Time and Temporality in Recent Hispanic Cinema
This panel addresses the multiple ways in which time and temporality emerge as key motifs in recent Hispanic cinema. These papers all focus on time as a mode of filmic representation and each, in different ways, poses a disturbed worldliness or cosmopolitanism as an alternative to traditional (and identitarian) critical approaches to cinema in the Hispanic Atlantic and Spain. All three discussions turn on questions of continuity and discontinuity; on the traces, fragments and contours of historical undercurrents as exemplified in Spanish-language film by asynchrony, by rhythm, by time delayed, lagged, elliptical, truncated or interrupted, and technologically manipulated. These papers seek to raise ontological and epistemological questions regarding time and technicity, cultural and national identity, or a purported common heritage. Further, the panel seeks to theorize the overlapping spatial and temporal economies of mise-en-scène and montage, of dispositif and the filmic apparatus.
‘Asynchrony and the cinephilic quotation: notes on the new essay film from Spain’
— Belén Vidal (Kings College, London)
This paper explores the status of the cinephilic quotation as a significant epistemological and historiographic tool in the new essay film emerging from Spain. I situate my discussion in the general context of the rebirth of cinephilia as a shared language of love, appreciation and analysis of film. Unlike the historical first wave of cinephilia, however, this second wave is post-cinematic, and is generating hybrid objects and transcultural readings. In this context, I will look at works by Catalan filmmakers José Luis Guerín and Isaki Lacuesta, and in particular their use of the fragment and the variation around existing films as tools for a creative reflection on the film medium and its history. Cinema itself becomes the subject of Guerín’s essay films Innisfree (1990) and Train of Shadows (1997), and of Lacuesta’s short film The Marker Variations (2007) and the feature-length TV documentary The Night that Never Ends (La noche que no acaba, 2010; re-titled All Night Long for international circulation). These works use sonic and visual cinephilic quotations to actively interrogate the viewer’s relationship with the film image in affective but also historically situated terms.
Drawing on the work of Christian Keathley (Cinephilia and History, 2006) and Laura Mulvey (Death 24x a Second, 2006) this paper highlights the cinephilic quotation as an asynchronous effect that de-naturalises the relationship between background and figure, foregrounding the vanishing points and gaps in interpretation that arise from the shift between different temporalities. With their practice, Guerín and Lacuesta expand a mode of filmmaking with little previous tradition in Spain. Via cosmopolitan connections (Alain Resnais, Chris Marker, or Jonas Mekas), their essay films enable transcultural and historically displaced readings of their original objects of cinephilic affection.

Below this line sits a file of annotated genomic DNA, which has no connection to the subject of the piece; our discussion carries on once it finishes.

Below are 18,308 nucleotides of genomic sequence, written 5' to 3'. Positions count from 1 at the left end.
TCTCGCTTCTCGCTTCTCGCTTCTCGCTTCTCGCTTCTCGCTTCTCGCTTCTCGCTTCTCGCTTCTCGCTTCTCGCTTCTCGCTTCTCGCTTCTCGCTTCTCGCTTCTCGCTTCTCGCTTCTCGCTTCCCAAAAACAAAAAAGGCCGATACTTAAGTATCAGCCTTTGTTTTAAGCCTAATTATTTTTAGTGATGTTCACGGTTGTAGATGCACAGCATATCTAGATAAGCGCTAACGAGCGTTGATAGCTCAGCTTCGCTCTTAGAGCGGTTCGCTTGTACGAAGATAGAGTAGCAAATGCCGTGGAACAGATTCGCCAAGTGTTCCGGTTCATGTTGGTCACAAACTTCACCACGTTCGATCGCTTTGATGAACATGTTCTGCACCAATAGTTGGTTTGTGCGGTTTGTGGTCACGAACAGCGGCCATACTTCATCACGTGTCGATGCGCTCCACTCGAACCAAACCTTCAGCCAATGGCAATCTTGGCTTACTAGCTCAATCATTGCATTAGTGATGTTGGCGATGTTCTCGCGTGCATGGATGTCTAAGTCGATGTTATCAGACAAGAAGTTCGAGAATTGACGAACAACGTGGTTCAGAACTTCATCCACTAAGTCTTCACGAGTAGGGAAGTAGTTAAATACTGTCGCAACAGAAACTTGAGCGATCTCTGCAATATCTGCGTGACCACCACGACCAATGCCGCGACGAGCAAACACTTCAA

‘Mundane rhythms in Whisky and Blue Eyelids’
— Tom Whittaker (University of Liverpool)
Ingmar Bergman has written that ‘film is mainly rhythm; it is inhalation and exhalation in continuous sequence. Music works in the same fashion: I’d say there is no art form that has so much in common with film as music’. This paper explores the musicality of film rhythm in two recent offbeat Latin American films, Whisky (Rebella and Stoll, 2004) and Blue Eyelids (Contreras, 2007). The films are vividly shaped by the mechanistic rhythms of repetition and routine, the ordinary and the dull. In closely examining the films’ sound design and the movement of objects and actors within the frame, I argue that their rhythmic contours – both musical and kinetic – serve to illuminate the broader social practices of neoliberal labour in Latin America.
This paper will draw on the work of musicologists Jacques Attali (Noise: The Political Economy of Music) and Robert Fisk (Repeating Ourselves: American Minimal Music as Cultural Practice), as well as the writing of Ben Highmore (Ordinary Lives: Studies in the Everyday) and Michel Chion (Audio-Vision). In light of their writing, this paper demonstrates how the musicality of the films might be a striking illustration of what Jacques Attali terms ‘the repetitive society’ of late capitalism.
‘Turns and Returns, Envois/Renvois: the Postal Effect in Recent Spanish Filmmaking’
— Steven Marsh (University of Illinois at Chicago)
Alain Bergala writes, “Every letter is motivated by an absence that it seeks to fill [….] that of the presence of the other.” This paper focuses on the filmic encounters of a group of Spanish filmmakers with various counterparts from other countries, which, under the rubric of “The Complete Letters: Filmed Correspondence,” recently screened at exhibitions in Barcelona, Madrid and Mexico City. It argues that these asymmetrical epistolary exchanges pose a challenge to the association of filmic practices with national or regional origins, identities and histories; that they destabilize the concept of national cinema and its canons. The examples discussed here raise questions regarding origin and destination, address and response, temporal disturbance, the materiality of film, the philosophical implications of technology, self and other, presence and absence. The work of these filmmakers, that is, draws attention to the evolving status of the moving image as representation.
Drawing on the work of Jacques Derrida (The Postcard and Echographies of Television), Jean-Luc Nancy (The Ground of the Image and The Creation of the World or Globalization), and Serge Daney’s Postcards from the Cinema, this paper proposes the ‘postal effect’ in film as an ‘international’ cinema that in its very cosmopolitan character undermines traditional modes of identification and classification.